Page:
PULLMAN, Wash. – Washington State University researchers have seen how both humans and fruit flies deploy a protein that plays a critical role in their immune responses to invading bacteria. The discovery gives scientists a model organism with which to explore ways to boost the human immune system and create infection-fighting medicines.

Naturally, there are enormous differences between humans and fruit flies, whose common ancestor goes back 800 million years. But the immunity-triggering protein they share is nearly identical, said Alan Goodman, an assistant professor of the School of Molecular Biosciences and lead author of a paper in Cell Reports.

“The key, and what I think is most interesting about this, is the mechanism is the same,” said Goodman.

The protein is called STING, or stimulator of interferon genes. Interferon fights infection, calling in white blood cells when an organism is under attack from viruses, bacteria or other pathogens.

Goodman and his colleagues exposed fruit flies to listeria, a pathogenic bacteria that can be found in contaminated food or water. They then documented how dmSTING, a protein genetically similar to human STING, mobilized the body’s first (or “innate”) immune response to the pathogen. The “dm” stands for Drosophila melanogaster, the fly’s scientific name.

cell stained purple and blue under microscope
A magenta-stained cell shows how the molecule STING (green) is positioned next to the bacteria Listeria (blue) to start an immune response.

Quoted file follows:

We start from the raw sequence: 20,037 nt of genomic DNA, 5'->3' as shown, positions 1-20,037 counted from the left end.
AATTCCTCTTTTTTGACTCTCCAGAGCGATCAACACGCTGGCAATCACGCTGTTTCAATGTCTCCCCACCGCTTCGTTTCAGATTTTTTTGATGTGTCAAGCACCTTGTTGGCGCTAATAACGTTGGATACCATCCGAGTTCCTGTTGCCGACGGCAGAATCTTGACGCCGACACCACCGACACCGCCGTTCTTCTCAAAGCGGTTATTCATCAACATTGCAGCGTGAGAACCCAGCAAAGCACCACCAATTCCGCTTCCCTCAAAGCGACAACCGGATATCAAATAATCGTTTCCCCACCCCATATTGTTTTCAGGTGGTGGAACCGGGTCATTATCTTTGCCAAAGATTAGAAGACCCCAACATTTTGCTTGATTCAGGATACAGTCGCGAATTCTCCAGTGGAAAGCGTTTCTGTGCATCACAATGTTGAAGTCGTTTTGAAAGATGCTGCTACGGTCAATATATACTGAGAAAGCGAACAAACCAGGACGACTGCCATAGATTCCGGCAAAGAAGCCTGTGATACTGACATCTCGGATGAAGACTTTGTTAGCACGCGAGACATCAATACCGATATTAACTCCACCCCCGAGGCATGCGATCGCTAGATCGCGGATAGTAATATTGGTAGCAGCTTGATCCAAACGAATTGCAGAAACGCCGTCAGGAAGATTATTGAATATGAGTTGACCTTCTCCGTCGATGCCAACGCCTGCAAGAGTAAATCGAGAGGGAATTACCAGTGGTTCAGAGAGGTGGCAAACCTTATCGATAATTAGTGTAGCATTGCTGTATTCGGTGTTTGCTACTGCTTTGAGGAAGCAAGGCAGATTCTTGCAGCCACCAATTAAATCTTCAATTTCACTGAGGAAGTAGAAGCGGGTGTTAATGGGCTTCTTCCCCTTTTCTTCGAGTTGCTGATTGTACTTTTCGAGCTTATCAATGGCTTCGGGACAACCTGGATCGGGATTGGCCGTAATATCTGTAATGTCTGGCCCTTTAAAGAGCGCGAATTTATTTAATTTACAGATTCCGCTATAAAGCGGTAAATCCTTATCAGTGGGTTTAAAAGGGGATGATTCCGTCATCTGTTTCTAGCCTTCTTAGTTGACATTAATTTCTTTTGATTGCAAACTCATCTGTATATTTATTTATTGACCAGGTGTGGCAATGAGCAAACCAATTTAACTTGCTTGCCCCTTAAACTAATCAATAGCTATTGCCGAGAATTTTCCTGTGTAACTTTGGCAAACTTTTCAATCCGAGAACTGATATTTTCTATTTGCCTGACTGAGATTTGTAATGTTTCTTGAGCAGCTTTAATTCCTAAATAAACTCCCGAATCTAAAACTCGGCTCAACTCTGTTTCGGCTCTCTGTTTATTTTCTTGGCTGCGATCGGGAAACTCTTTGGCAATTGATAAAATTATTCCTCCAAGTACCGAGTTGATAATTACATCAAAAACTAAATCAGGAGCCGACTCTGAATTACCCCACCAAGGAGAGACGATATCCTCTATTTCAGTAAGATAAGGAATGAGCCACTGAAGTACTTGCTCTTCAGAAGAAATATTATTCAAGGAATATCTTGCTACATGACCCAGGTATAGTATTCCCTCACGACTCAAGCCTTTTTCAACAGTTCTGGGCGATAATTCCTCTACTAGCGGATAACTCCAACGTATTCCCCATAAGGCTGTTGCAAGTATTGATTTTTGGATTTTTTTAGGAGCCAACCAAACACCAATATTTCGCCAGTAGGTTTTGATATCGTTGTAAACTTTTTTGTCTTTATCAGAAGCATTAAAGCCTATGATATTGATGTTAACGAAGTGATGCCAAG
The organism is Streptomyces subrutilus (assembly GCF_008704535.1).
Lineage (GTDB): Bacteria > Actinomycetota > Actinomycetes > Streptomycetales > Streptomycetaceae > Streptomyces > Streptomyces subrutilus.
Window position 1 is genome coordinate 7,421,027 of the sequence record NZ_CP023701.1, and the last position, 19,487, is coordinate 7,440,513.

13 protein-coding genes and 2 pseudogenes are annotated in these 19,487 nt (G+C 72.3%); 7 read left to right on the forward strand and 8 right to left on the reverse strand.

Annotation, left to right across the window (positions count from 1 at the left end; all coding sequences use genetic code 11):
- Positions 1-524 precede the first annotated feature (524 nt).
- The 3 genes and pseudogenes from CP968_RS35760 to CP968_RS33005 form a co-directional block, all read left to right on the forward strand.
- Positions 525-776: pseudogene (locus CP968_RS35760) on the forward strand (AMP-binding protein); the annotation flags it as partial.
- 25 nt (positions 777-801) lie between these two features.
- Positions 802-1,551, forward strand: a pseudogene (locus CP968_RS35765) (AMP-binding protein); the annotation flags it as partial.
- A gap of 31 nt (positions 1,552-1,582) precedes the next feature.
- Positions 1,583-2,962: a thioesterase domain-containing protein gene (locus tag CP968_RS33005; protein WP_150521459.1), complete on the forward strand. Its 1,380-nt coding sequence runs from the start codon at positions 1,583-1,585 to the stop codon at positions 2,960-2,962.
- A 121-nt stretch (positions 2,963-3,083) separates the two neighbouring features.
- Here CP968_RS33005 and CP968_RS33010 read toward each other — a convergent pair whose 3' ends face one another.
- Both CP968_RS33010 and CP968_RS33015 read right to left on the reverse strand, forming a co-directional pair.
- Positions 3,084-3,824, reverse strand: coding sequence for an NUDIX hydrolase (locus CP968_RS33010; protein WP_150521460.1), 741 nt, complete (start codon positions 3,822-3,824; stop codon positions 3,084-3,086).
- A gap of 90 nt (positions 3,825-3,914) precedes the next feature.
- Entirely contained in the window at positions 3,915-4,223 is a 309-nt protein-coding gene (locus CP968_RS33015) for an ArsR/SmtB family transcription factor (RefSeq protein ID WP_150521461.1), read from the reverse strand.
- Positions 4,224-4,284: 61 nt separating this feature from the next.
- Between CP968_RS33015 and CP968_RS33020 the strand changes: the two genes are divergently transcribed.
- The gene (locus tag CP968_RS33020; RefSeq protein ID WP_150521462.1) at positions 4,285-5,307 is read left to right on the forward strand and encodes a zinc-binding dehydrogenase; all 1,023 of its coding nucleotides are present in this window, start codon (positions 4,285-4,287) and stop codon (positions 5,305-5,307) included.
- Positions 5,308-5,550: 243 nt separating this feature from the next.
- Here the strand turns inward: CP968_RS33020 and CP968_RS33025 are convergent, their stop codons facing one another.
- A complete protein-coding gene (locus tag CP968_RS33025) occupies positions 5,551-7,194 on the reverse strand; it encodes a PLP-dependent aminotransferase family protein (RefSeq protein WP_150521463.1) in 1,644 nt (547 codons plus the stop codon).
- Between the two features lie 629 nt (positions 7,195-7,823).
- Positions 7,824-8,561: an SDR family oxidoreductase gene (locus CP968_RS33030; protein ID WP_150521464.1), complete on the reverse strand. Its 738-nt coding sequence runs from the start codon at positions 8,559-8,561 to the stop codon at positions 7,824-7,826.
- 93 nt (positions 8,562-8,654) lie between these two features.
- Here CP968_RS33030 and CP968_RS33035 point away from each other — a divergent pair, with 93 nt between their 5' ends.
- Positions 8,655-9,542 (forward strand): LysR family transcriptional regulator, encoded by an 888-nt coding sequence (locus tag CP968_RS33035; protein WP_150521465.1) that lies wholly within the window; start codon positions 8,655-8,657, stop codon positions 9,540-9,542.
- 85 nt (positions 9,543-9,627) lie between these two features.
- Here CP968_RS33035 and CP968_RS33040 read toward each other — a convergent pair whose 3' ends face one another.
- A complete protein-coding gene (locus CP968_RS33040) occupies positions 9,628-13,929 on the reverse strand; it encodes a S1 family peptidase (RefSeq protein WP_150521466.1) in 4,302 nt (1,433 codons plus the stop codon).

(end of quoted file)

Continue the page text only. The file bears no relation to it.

Research on humans and other animals is subject to numerous legal and ethical restrictions, but work on insects falls outside most of the animal care and use protocols required of WSU and other research institutions. Now if researchers want to learn more about, say, the autoimmune disease SAVI, for STING-associated vasculopathy with onset in infancy, they can try replicating the disease by using gene editing (for example, the CRISPR/Cas9 technology underpinning WSU’s Functional Genomics Initiative) to put a mutant STING gene in the fruit fly, said Goodman.

Similarly, he said, researchers can knock out certain genes to deduce which ones are behind an immune response and look for therapies that can facilitate it to fight infection.

“There are 50,000 different strains of fruit fly already made that also have genetic mutations,” said Goodman. “We can buy them or easily make our own, both of which we did for this paper. We can’t do that with humans. We can use the fly to do those types of genetic experiments to really home in on a potential mechanism or understand a broader mechanism for how this protein functions.”

Goodman’s colleagues on the research are recent WSU undergraduate student and first author Marina Martin (B.S. ’18), scientific assistant Aoi Hiroyasu, graduate student Marena Guzman and Assistant Professor Steven Roberts.

Funding for the work came from WSU, the Marvel Shields Autzen and R. Keith Farrell Endowed Memorial Funds, and the National Institutes of Health Public Health Service.

 

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